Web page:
The next morning, Jack’s fever was down having administered Banamine the previous evening, so it was safe to sedate, drain the abscess, collect the sample and send it off to incubate the cultures. Jack was incredible! He bravely allowed an IV injection by a stranger and had people surrounding him with plastic suits while the procedure was performed ( this is a proactive step taken when communicable diseases are suspected to protect the surrounding horses.) Still, we all hoped for the best, and in one week would know what we were dealing with. In the meantime, we decided to Quarantine not only Jack, but all horses he had direct contact with. This meant that they stayed in their paddocks. We also Quarantined the entire row of pastures on that side of the farm, though there was a gap between Jack’s fence line and theirs, there was a slight likelihood of contamination by feed buckets getting stacked together, hay bag cross-contamination, or contamination by foot traffic and human carrier. All owners with horses on that side of the property were informed at this time, and strict quarantine protocols were put into place. Thank goodness we did, as the results came back 5 days later: Streptococcus equi, commonly known as Strangles.
Here are some basic rules and practices of our Quarantine Procedures which helped us be successful in confining a highly contagious disease to just one horse:

Inform those who need to be informed:

This includes all staff, volunteers, other professionals who come to the property (ie farriers, bodyworkers, etc) and owners of animals on the property. I found that by properly educating, sending a few easy to read scientific articles, and NOT PANICKING, we were able to maintain a calm, matter-a-fact approach to the situation. Everyone was well-informed which kept the facts straight and the rumor-mill from starting.

Eliminate the foot traffic through the affected areas:

We allocated 2 people who were solely responsible for all of the quarantine areas and eliminated all other people from entering the areas unless trained on the protocol.

Minimize chances of spread of disease with good quarantine protocol:

We had bleach footbaths at each entrance/exit to the 4 affected pastures, each of which got changed out every time a human entered the pasture. We also bought bleach wipes which were kept in bins by the gates, and put boots by each gate that were specific to each area. Each area had its own wheelbarrow, muck rake, water tank brush, and hose. Hoses can be one of the easiest ways to spread diseases like strangles. The 11 Quarantined horse’s feed buckets all moved to a location by their pen, hay was moved close to each area, and their supplement baggies all stored near their gates.

DECONTAMINATE!

We decontaminated EVERYTHING on our farm. Hay Bags, halters, leads, troughs, buckets, hoses, training equipment… you name it, we bleached it! In case the bacteria had somehow been carried to the other side of the farm, we wanted to halt it in its tracks. Thankfully, we already had a color-coded hay bag system to keep the same colors with the same herds and individual horses. Each horse also has their own feed bucket. These two protocols likely contributed in big ways to zero spread of the disease around the property prior to our knowledge of it.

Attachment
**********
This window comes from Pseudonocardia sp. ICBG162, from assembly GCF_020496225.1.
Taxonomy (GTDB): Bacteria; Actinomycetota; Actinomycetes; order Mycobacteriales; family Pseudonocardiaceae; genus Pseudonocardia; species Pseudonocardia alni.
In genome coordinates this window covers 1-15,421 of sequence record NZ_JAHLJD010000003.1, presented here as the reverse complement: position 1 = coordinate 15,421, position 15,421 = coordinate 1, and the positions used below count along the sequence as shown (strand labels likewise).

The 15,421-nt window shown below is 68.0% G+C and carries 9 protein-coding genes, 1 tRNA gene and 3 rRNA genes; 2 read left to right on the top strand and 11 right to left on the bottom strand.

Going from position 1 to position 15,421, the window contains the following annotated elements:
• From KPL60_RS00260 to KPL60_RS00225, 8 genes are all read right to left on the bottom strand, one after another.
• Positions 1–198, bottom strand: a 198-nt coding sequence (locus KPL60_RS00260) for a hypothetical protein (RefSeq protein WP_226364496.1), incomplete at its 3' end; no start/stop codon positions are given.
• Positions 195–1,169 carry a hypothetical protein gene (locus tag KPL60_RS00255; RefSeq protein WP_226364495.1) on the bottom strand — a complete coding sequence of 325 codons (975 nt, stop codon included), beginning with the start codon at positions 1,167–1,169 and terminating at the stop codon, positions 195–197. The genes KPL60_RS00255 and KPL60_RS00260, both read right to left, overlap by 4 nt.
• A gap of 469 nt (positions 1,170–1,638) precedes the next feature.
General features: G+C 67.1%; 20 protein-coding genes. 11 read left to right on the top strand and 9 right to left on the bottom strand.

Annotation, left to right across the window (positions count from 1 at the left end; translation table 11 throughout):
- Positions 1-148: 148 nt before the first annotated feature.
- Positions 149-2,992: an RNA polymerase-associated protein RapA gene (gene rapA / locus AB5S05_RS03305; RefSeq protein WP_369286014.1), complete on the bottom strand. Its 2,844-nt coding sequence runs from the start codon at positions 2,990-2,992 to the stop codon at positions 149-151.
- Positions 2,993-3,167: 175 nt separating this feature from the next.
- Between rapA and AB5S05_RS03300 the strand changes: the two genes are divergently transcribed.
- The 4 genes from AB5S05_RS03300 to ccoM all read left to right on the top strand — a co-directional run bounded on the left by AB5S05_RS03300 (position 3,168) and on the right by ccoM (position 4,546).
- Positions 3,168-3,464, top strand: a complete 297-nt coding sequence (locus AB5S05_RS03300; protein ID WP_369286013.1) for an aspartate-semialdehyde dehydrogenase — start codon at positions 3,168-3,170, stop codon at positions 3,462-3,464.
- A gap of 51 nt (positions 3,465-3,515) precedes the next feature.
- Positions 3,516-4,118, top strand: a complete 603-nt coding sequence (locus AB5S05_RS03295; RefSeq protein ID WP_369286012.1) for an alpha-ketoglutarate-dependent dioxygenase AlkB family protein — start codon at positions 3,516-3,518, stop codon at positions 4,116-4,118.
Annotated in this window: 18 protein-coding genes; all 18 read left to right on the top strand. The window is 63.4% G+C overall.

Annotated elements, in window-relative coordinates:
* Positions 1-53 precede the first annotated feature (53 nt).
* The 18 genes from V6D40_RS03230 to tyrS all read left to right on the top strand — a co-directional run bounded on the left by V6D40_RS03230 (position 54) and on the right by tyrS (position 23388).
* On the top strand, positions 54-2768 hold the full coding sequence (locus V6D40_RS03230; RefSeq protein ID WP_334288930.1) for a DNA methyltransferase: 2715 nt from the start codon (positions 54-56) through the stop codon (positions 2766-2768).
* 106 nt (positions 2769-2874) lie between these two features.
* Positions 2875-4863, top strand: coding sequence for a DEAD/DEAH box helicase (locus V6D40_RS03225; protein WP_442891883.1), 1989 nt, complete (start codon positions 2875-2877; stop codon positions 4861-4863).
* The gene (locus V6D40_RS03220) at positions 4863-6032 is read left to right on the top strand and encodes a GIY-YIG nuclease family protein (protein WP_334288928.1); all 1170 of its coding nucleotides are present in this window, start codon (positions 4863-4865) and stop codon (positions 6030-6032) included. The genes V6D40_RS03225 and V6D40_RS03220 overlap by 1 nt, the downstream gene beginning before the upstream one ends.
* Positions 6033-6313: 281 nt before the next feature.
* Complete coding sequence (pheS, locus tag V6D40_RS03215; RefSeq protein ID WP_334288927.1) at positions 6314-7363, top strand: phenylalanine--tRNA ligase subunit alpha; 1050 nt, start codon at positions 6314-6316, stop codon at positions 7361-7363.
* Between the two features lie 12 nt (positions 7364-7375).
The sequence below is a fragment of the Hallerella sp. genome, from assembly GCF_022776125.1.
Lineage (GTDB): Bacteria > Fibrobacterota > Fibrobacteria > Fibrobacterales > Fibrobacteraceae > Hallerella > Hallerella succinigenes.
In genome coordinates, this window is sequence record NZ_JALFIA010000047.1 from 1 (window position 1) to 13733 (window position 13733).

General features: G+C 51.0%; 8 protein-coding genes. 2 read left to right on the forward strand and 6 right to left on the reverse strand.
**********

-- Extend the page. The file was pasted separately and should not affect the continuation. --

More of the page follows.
Signage:

Multiple signs were posted at the entrance to our property, as well as along each fence line and at each gate declaring the Quarantine areas to eliminate the possibility of someone petting a “QT” horse and then another in a “clean” area. We wanted to eliminate the risk as much as possible of someone new coming to the property and unknowingly spreading the disease.

Monitor Herd Health:

A fever is one of the first signs of strangles incubating a horse’s body. We took temperatures of every horse on the property for 3 days, and monitored the temperatures of the 11 Quarantined horses two times a day for ten days. Thankfully we get normal vitals on all of our horses when they are healthy, so we know what “normal” is for each of them. On the upside, all of our horses got really comfortable with getting temperatures taken!

Facility lockdown for 30 Days:

The decision was made that no horses would leave the property, and no new horses would come in for lessons or training. The QT horses would remain in their pastures but could be worked within their areas, so we delegated certain equipment to these areas. The unfortunate part of that was that most of our riding horses lived on this side of the farm. Although this was quite a blow to our typically busiest month of the year, we did our best to make the most of it. My teaching business moved off the property for those with privately owned horses, we had 3 rideable horses that could be worked with on the “clean” side of our farm, and we got creative with lessons and worked with many of our horses on the ground who cannot be ridden.

To clear our quarantine, a few things needed to happen:

1) 30 non-symptomatic days for Jack, No fever, cough or snots
2) No abnormally high temps for anyone else on the farm during this 30-day period
3) 3 consecutive, clean, nasal washes on the 3 other horses directly exposed
4) A clean scope of Jack’s guttural pouches to officially clear him.

I firmly believe that our thorough and fast-acting decision to treat this as a highly communicable disease from the onset was what saved us from having Strangles go through our herd. Though we didn’t have an answer for 5 days, locking down and treating it as Strangles kept our herd healthy and minimized the spread. I was challenged by boarders, clients, and students to lessen the strictness of the Quarantine, was told it was “overkill”, especially on the horses who were not directly exposed but lived on the same side of the property. I stood firm in our decision and as a result, we have 30 healthy horses now.